Crossing Over takes on immigration policy in the U.S. with the same cinematic gusto that director Wayne Kramer exhibited in The Cooler and Running Scared. But the combination of the director's showy style and the heavy Big Issue subject matter doesn't always coalesce gracefully.
The multi-layered story is a kindred spirit to other issue-oriented patchwork narratives like Traffic, Syriana and Crash, but Kramer's approach is far different. The filmmaker is too much of an entertainer for the faux-documentary aesthetic of Soderbergh or Gaghan, and he's too intelligent for the hackneyed didacticism of Paul Haggis.
What he gives us instead is a cross-section of sometimes contrived situations meant to capture what it means to be an immigrant in the United States today. It's sophisticated melodrama--unlike Traffic, you never forget that you are watching a film; characters have arcs and learn lessons and suffer consequences, but they don't preach (for the most part), and are in possession of some depth, as opposed to the walking stereotypes in Crash.
Carrying much of the film is Harrison Ford as Max Brogan, an immigration officer burdened by an active conscience that demands he take his work home, as when he seeks out the son of detained illegal Mireya (Alice Braga) and delivers him to his grandparents in Mexico. Ford's performance is either tastefully understated or phoned-in; Brogan internalizes so much that the actor is given little to do besides brood and scowl and drink scotch.
Cliff Curtis plays Brogan's partner, Hamid, an Iranian-American whose father is about to be naturalized. Hamid's rebellious sister Zahra (Melody Khazae), the only member of her family to be born in the U.S., is dating a co-worker who sells counterfeit IDs to foreigners. One of his customers is Claire (Alice Eve), an aspiring actress from Australia who has landed a recurring role on an American television show, if only she can produce a work permit. Claire is so desperate for a green card that she submits to the lecherous wishes of Cole Frankel (Ray Liotta), an immigration adjudicator who promises her legal status in exchange for sex.
Cole is married to Denise (Ashley Judd), an immigration defense attorney whose latest case is the teenaged Taslima (Summer Bishil), a Muslim from Bangladesh whose family has resided illegally in the U.S. for years. This thread is particularly interesting and incendiary; Taslima is first seen giving a speech for an assignment in class where she dares to vocalize her desire to understand the motivations of the 9/11 terrorists. Her argument for understanding is not out of line but certainly ill-advised. The assignment is brought to the attention of the FBI and Taslima is soon arrested. She's faced with almost certain deportation, and the options presented to her parents force a heartbreaking dilemma that culminates in one of the film's more gut-wrenching scenarios.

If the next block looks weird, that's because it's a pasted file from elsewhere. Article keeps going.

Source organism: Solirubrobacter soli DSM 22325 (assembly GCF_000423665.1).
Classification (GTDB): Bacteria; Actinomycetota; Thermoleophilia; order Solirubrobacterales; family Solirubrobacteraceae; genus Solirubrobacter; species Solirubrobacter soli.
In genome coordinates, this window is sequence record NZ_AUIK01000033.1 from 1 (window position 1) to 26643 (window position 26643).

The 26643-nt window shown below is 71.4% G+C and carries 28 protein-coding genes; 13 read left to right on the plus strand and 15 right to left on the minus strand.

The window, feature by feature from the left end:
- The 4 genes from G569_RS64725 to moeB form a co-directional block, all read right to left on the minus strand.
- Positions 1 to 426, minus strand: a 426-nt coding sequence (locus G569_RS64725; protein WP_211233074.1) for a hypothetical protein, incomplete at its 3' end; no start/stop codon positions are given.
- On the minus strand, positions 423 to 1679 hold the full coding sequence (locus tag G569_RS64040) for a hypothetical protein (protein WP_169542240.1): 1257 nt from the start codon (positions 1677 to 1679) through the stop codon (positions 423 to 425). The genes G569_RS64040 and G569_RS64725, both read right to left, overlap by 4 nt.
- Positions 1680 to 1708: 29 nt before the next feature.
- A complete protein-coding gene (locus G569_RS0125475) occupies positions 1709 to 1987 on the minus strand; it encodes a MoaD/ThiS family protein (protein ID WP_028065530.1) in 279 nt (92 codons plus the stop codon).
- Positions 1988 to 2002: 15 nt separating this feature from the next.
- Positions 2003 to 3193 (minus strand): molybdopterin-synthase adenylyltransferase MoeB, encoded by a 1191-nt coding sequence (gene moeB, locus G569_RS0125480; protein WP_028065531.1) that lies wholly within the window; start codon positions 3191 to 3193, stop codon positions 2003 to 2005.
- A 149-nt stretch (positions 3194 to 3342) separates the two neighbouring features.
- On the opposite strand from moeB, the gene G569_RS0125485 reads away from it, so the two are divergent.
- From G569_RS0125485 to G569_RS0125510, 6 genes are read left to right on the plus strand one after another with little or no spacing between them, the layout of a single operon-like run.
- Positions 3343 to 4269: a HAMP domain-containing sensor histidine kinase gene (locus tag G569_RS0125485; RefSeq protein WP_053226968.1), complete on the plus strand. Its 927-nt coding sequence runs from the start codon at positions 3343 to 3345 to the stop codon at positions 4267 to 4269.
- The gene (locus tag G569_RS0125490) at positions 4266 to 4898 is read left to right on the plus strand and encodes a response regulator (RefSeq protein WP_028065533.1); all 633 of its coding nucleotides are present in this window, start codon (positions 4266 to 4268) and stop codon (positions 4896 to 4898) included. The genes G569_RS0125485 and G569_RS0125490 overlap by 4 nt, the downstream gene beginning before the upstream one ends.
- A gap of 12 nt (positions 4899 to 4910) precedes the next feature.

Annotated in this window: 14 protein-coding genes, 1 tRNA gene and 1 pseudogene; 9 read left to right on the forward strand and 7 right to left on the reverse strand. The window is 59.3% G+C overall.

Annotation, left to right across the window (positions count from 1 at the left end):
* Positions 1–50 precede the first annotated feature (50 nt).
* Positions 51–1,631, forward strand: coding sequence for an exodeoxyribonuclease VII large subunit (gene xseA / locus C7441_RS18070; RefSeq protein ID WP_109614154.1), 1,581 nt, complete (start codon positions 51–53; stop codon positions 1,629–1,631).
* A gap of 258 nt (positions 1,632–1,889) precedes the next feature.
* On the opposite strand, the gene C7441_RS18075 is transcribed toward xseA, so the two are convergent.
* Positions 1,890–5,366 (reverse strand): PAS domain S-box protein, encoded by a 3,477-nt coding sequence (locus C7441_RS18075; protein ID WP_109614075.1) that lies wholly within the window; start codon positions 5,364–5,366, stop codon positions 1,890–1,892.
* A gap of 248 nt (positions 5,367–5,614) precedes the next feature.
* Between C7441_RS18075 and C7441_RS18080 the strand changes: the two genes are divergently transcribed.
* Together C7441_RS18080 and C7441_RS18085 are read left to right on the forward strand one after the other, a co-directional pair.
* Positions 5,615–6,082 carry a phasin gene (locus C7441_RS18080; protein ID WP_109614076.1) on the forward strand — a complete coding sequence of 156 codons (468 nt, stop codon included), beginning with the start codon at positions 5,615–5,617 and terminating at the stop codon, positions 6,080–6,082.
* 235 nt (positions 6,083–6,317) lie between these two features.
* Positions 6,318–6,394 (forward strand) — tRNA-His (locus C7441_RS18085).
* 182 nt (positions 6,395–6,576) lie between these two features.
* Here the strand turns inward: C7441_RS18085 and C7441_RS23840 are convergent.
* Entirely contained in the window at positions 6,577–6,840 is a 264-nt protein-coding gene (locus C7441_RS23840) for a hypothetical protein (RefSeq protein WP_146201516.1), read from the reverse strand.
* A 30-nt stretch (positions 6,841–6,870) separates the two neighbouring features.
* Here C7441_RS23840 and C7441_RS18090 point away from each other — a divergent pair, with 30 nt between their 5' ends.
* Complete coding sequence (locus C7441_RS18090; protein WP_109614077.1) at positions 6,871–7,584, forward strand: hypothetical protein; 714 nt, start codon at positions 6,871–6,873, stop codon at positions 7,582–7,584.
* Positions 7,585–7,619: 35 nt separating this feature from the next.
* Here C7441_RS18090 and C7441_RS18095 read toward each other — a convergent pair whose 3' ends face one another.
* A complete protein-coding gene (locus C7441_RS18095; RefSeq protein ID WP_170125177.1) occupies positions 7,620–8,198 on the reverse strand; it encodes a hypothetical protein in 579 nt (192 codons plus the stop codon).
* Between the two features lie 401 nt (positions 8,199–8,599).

Another plot involves Gavin (Jim Sturgess), an atheist Jew who fakes piety because his job at a Jewish school may help him achieve legal status, provided he can prove his validity to authorities as a "religious leader."
The intersecting stories merge to paint a sprawling portrait of the situations, dilemmas and policies that determine the lives of so many foreigners living in the U.S. To someone who knows little about immigration laws and policy (like myself), the film is at times illuminating and infuriating. The problem, I suspect, is that the more a viewer is informed on the reality of the subject, the less authentic the movie will appear. The characters are too conventionally drawn and their problems too simplistically resolved to have the ring of truth, and it's detrimental to the story's power.
Kramer is always most at home when viscerally illustrating his point through violence, and he expertly stages a liquor store robbery late in the film to shocking effect.
This confrontational approach doesn't always succeed; a subplot involving the sordid details of a character's death is presented through a stylized flashback that walks a fine line between hyper-emotive and tastelessly sensational. Kramer also has a penchant for taking beautiful female characters and coupling lingering nudity with emotional and physical degradation, and while it was evocative and somewhat appropriate for The Cooler and Running Scared, here it feels gratuitous.
Still, the film is well-intentioned and welcoming. It's also entertaining--something that many of the big issues pictures have lately lacked--and for all its faults, it's never less than enthralling.
Most of the film's flaws didn't emerge for me until well after I'd left the theater and thought about it a while. The fact that Crossing Over would cause anyone to think in the first place is what makes it worth seeing.
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